The Vringo (VRNG) case is once again beginning to heat up. As investors patiently await the decision of the judge in regards to running royalties, Vringo announced a settlement with Microsoft (MSFT). This settlement with Microsoft is interesting in the fact that Vringo based it upon what Google (GOOG) is going to have to pay out in Vringo's current litigation with Google. However, in its recent motion, Google says that it would like to enter the Microsoft settlement as evidence.
Google's Motion for Leave to File
Google is of course trying to get the best deal that it possibly can. With all of the talk of future royalties, where does the Microsoft settlement possibly fit in? Well, in this case the future royalties are what would a hypothetical negotiation between Google and Vringo have resulted as the price for licensing the patents. Of course some of these factors have changed now with the jury verdict (see article above), but Google is attempting to use the Microsoft settlement in order to say that this would have been the starting point for future royalties.
However, this motion is nothing for Vringo investors to be scared about, Google is just trying to get supplemental evidence on the record, and will then try to argue that Vringo's royalty determinations are wrong based on the license with Microsoft. The judge will likely grant this motion in order to update the record. However, there are many reasons why the motion is a non-issue
Why the Motion is a non-issue
The agreement with Microsoft did not put a definitive value on Vringo's patents in suit. The terms of the agreement were as follows: Microsoft pays $1 million to Vringo within 15 days, Microsoft agrees to pay an amount equal to 5% of whatever Google has to pay in its lawsuit against Vringo, up to a certain cap and finally Microsoft assigns Vringo with six patents.
Now, the vagueness as to the value of the patents helps to show the brilliance of the attorneys at both Microsoft and Vringo. The interesting thing is that by having the 5% provision in there, they are essentially shooting down Google's case by making the agreement irrelevant. As the agreement's true value is completely contingent upon what Google has to pay. Due to the fact that the amount that Google has to pay has not yet been decided by the judge, this licensing agreement could be worth any sort of amount of money, hardly the definitive licensing history that Google would be looking for if it wanted to reopen the running royalties argument. By adjoining the two cases, Vringo and Microsoft did not put a definitive value on the patents and thus wrote the agreement in such a way that Google would in no way benefit from it.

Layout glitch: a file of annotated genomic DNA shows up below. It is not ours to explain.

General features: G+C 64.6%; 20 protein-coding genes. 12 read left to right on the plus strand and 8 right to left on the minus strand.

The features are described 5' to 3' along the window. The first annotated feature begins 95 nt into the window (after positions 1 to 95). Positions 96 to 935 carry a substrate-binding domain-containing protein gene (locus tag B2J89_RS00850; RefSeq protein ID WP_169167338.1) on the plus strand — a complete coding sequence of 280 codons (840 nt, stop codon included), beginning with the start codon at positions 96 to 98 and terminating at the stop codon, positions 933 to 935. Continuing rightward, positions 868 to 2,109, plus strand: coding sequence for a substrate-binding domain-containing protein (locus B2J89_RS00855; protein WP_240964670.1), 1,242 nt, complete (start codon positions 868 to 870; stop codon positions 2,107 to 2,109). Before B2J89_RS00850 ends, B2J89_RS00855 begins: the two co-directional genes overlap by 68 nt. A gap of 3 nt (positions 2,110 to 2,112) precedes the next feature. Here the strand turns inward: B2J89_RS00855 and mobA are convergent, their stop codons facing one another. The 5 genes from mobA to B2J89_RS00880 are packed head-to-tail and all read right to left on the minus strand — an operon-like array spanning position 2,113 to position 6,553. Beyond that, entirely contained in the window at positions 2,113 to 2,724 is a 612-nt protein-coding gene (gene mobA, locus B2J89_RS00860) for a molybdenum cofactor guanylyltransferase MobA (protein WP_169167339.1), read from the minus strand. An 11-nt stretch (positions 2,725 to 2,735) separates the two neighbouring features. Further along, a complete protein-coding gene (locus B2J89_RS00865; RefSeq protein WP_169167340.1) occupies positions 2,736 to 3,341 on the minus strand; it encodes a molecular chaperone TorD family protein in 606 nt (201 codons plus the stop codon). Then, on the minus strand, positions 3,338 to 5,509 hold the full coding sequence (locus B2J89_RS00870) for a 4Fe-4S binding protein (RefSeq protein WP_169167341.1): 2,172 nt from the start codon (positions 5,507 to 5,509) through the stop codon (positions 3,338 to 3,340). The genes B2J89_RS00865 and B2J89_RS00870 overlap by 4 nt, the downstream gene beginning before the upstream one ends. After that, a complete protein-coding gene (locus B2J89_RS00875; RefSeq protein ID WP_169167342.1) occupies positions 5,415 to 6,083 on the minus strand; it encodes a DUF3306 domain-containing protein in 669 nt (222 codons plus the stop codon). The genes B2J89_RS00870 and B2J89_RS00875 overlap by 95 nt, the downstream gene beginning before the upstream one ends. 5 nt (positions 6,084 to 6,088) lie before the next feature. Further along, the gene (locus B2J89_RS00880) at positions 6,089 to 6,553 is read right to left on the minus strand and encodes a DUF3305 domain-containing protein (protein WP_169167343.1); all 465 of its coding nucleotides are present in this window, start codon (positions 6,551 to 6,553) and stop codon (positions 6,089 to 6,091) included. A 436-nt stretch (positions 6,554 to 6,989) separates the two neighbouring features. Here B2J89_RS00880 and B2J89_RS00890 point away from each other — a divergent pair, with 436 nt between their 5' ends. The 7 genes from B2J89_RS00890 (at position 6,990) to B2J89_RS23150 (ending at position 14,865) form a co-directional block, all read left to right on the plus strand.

Also, by assigning patents to Vringo, the true value of the agreement gets even cloudier. No one can put a value on the patents until they are enforced, which is years away and the patent litigation will likely not start at all in time for Google. Due to the fact that the court cannot adequately place a value on the IP given to Vringo, it is therefore unclear as to how much the licensing agreement was truly worth.
The one million dollars upfront payment is interesting, as it is the easiest to assign value to. However, once again it clouds the waters. It is not clear whether the one million dollars is for past damages, future damages, or just simply because Microsoft and Vringo agreed on it. The one million dollar figure is therefore null for Google, due to the fact that it cannot be argued to be past damages (as Microsoft is deemed to have paid past damages through the 5% of whatever Google has to pay which would cover both past and future damages). It cannot be argued to be future damages because of the same argument as above. Therefore, the one million dollar figure, the only thing that would give Google any hope in the matter is completely irrelevant.
What Might Happen Next
The judge will probably allow for Google to file the evidence. The judge will in his ruling then state why the evidence is inconclusive in giving a true value to the patents at hand, and why it is therefore irrelevant before the court. As long as the Judge explains his decision in this context, and mentions that he looked at the supplemental evidence and found it inconclusive or something like that; he will make it so that Google's motion is essentially pointless. Google will likely not be successful in its appeal that the judge was wrong in his consideration of the Microsoft agreement because of the arguments mentioned above by Vringo.
While it might seem daunting at first, the Leave to File supplemental evidence is not at all helpful to Google's side. It is at best neutral, as there is still not a definitive value attached to the Vringo patents. The use of the patents and the 5% of whatever Google pays was a brilliant piece of maneuvering by Vringo and Microsoft, in order to hurt Google. Even if Google were to brief the issue again in light of the supplemental evidence, nothing would change. The judge will likely explain why the Microsoft agreement is not conclusive in defining a value for the patents and just rule the way that he was going to for the ongoing royalties motion. Vringo investors have nothing to be scared of, and all they need to do is wait patiently, for hopefully the judge will hand down his ongoing royalties decision soon.